What Is Emotional Numbness? Symptoms and Possible Causes
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Do you ever feel like you’re just going through the motions in your life? It’s natural for everyone to feel a bit disconnected from the world around them at times. However, if you feel this way more often than not, you might be experiencing what is known as emotional numbness.
Emotions can make your life difficult sometimes, but they are also the most beautiful part of it. While getting rid of sadness, anger, or fear may be amazing, the same cannot be said about positive emotions like happiness or love.
So, what is emotional numbness, and what causes it? Let’s take a closer look at it and think of what can be done about it.
Emotional numbness: how does it feel?
In short, emotional numbness is a protective mechanism which means that a person is unable to experience emotions, and it can manifest itself in many ways. People experience emotions differently, so the symptoms of emotional numbness may feel differently in each specific case.
You may also feel that something’s off, trying to pinpoint the problem, and this can be a difficult task. Here is a look at how emotional numbness might feel:
- You may feel empty or despondent, like you have no future or that you will always feel this way, and the hopelessness is overwhelming.
- You may feel like you are unfocused or ungrounded, like that feeling of zoning out that often comes just before going to sleep. Emotional numbness can be a symptom of dissociation – a feeling of being disconnected from your thoughts and body.
- You may feel like the world is happening around you and you are invisible. Some people have likened it to feeling like a ghost, being an observer outside of themselves instead of present in an interaction, or as though there is an invisible barrier that stops them from engaging with those around them.
- You may be unable to describe what you’re feeling or feel as though you are experiencing no emotions whatsoever. You might also experience short-term memory loss.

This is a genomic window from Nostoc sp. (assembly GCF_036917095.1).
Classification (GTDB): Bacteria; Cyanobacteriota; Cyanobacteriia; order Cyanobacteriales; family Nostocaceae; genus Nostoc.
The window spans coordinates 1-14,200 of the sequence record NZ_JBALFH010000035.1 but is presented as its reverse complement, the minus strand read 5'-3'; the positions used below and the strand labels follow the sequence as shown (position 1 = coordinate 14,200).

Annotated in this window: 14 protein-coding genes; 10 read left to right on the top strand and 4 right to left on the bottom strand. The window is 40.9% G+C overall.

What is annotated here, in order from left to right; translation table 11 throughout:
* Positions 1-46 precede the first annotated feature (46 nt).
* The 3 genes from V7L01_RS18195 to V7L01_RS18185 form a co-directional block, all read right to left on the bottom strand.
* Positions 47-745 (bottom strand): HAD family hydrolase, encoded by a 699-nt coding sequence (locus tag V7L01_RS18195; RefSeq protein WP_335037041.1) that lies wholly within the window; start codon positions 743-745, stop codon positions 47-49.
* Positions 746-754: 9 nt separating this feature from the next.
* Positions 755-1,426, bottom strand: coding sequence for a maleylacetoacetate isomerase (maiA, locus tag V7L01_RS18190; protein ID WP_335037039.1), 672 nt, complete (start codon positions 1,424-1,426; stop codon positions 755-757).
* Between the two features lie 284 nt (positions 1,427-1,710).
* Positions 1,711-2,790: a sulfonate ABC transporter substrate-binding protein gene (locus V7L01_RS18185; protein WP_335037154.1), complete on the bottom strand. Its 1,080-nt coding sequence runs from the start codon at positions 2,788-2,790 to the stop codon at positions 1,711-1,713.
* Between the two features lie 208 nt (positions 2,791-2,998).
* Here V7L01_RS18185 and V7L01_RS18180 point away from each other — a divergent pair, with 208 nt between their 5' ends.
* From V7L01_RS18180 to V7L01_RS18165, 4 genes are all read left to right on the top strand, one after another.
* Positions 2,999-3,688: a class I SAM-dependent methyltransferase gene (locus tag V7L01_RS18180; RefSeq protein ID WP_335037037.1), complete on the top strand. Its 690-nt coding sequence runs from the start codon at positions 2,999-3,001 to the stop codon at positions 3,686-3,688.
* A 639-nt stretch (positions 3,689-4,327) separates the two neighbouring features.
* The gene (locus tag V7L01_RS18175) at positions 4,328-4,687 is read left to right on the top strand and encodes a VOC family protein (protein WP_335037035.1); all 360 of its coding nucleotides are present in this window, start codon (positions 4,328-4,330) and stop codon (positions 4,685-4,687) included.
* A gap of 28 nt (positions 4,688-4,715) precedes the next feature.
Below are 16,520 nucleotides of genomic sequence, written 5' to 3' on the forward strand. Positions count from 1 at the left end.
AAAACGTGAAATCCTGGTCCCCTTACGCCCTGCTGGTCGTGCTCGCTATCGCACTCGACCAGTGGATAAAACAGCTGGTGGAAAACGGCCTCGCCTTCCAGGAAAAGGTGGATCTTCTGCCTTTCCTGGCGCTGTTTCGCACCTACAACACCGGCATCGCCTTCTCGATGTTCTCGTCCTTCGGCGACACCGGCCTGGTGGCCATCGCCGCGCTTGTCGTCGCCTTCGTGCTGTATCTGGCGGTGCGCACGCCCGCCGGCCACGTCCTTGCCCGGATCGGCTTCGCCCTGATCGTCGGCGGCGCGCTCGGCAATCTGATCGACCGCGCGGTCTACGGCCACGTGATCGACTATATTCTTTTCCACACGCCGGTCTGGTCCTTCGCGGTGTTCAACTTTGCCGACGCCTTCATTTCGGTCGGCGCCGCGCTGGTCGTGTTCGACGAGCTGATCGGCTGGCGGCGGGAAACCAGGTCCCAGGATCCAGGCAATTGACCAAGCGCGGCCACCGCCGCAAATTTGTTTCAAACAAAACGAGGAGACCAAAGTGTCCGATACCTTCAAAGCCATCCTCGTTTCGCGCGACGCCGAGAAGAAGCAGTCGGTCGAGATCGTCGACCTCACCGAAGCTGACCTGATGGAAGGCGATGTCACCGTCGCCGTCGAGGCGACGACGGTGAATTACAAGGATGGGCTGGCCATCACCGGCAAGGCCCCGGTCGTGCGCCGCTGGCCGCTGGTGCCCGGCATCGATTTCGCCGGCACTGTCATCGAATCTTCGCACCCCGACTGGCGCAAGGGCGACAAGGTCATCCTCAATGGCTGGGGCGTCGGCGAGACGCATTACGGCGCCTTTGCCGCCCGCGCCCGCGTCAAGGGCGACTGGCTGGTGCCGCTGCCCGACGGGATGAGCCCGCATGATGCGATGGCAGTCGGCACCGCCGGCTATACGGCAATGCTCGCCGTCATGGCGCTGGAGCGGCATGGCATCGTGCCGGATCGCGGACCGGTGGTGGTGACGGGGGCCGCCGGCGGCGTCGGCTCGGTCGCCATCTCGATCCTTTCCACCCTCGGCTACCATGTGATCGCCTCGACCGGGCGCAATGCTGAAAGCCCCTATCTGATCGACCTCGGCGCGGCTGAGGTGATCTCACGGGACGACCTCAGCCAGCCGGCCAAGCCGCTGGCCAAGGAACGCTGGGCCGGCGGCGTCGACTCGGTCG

- You might find that you no longer enjoy hobbies that once brought you pleasure.
- You may feel exhausted all the time, either physically or mentally, even if you are getting adequate rest.
Why do I feel emotionally numb?
In some cases, emotional numbness can be a natural reaction to unpleasant or intense experiences. For example, when people feel helpless, overwhelmed, or experience something traumatic, they may develop emotional numbness because it provides them with a protective defense, helping avoid additional or future pain. For the same reason, first responders and police officers sometimes develop compassion fatigue.
This may provide temporary relief that allows you to move on with your life, but learning to cope with difficult feelings this way can have long-lasting negative consequences.
Why? Well, if the brain blocks or shuts down negative feelings and experiences, it may also shut down the ability to experience pleasure and engage in positive interactions and social activities. In addition, all emotions provide information to help us navigate life situations. Even negative emotions are important to experience as they give us cues to areas of our life that need attention, both internally and in our external environment.
So, if emotional numbing occurs on a regular basis, it may interfere with your openness for intimacy, social interests, and problem-solving skills and hold you back from leading a healthy, happy, and fulfilling life.
Emotional numbness can also be a symptom of several mental health conditions or a side effect of medication.
Here is a closer look at some of its most common causes:
- Depression: Depressive episodes sometimes present with a lower attunement to your feelings and a dulling of emotions.
- Anxiety: People with various anxiety disorders can experience emotional numbness in response to high-stress levels or excessive worry.
- Post-traumatic stress disorder (PTSD): Emotional numbness sometimes starts as a way of coping with trauma or abuse to protect yourself from terrifying, painful, or confusing experiences.
- Grief: Severe sadness, such as the grief of losing a loved one, can cause your brain to shut down emotionally.
- Medication: Some medications, particularly those for mental health disorders like anxiety and depression, can dull your emotions. If you are taking antidepressants and feel emotionally numb, be sure to mention it to your doctor, as a change of dosage or medication could be necessary.
Getting relief from emotional numbness
Emotional numbness is a complex symptom that requires a multi-pronged approach to alleviate and potentially overcome the distress.
Here is a look at how you can get some immediate relief, along with some long-term approaches that can make a big difference in how you feel over time.
Getting some immediate relief